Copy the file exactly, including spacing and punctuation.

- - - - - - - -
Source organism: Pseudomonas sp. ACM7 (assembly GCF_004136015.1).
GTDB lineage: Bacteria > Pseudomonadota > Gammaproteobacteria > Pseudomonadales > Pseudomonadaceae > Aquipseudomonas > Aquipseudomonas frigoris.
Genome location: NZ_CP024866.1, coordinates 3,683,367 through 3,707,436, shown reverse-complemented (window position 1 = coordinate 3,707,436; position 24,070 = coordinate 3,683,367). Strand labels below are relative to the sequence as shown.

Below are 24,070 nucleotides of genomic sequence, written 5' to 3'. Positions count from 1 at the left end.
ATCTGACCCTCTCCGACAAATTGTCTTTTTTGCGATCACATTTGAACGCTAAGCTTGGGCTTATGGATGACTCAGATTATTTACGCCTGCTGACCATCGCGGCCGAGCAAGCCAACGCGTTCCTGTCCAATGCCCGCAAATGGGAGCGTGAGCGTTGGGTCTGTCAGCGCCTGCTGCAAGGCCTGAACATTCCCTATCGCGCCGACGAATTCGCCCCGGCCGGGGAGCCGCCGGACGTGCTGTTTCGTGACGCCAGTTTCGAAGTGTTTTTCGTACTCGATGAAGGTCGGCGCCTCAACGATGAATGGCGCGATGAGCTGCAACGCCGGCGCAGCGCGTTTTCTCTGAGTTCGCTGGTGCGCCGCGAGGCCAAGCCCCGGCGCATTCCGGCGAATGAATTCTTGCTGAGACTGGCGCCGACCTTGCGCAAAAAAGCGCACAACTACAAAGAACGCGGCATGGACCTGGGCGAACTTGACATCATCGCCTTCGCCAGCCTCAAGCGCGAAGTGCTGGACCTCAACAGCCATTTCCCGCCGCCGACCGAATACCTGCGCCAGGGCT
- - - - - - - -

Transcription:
Source organism: Pseudomonas sp. ACM7 (assembly GCF_004136015.1).
GTDB lineage: Bacteria > Pseudomonadota > Gammaproteobacteria > Pseudomonadales > Pseudomonadaceae > Aquipseudomonas > Aquipseudomonas frigoris.
Genome location: NZ_CP024866.1, coordinates 3,683,367 through 3,707,436, shown reverse-complemented (window position 1 = coordinate 3,707,436; position 24,070 = coordinate 3,683,367). Strand labels below are relative to the sequence as shown.

Below are 24,070 nucleotides of genomic sequence, written 5' to 3'. Positions count from 1 at the left end.
ATCTGACCCTCTCCGACAAATTGTCTTTTTTGCGATCACATTTGAACGCTAAGCTTGGGCTTATGGATGACTCAGATTATTTACGCCTGCTGACCATCGCGGCCGAGCAAGCCAACGCGTTCCTGTCCAATGCCCGCAAATGGGAGCGTGAGCGTTGGGTCTGTCAGCGCCTGCTGCAAGGCCTGAACATTCCCTATCGCGCCGACGAATTCGCCCCGGCCGGGGAGCCGCCGGACGTGCTGTTTCGTGACGCCAGTTTCGAAGTGTTTTTCGTACTCGATGAAGGTCGGCGCCTCAACGATGAATGGCGCGATGAGCTGCAACGCCGGCGCAGCGCGTTTTCTCTGAGTTCGCTGGTGCGCCGCGAGGCCAAGCCCCGGCGCATTCCGGCGAATGAATTCTTGCTGAGACTGGCGCCGACCTTGCGCAAAAAAGCGCACAACTACAAAGAACGCGGCATGGACCTGGGCGAACTTGACATCATCGCCTTCGCCAGCCTCAAGCGCGAAGTGCTGGACCTCAACAGCCATTTCCCGCCGCCGACCGAATACCTGCGCCAGGGCT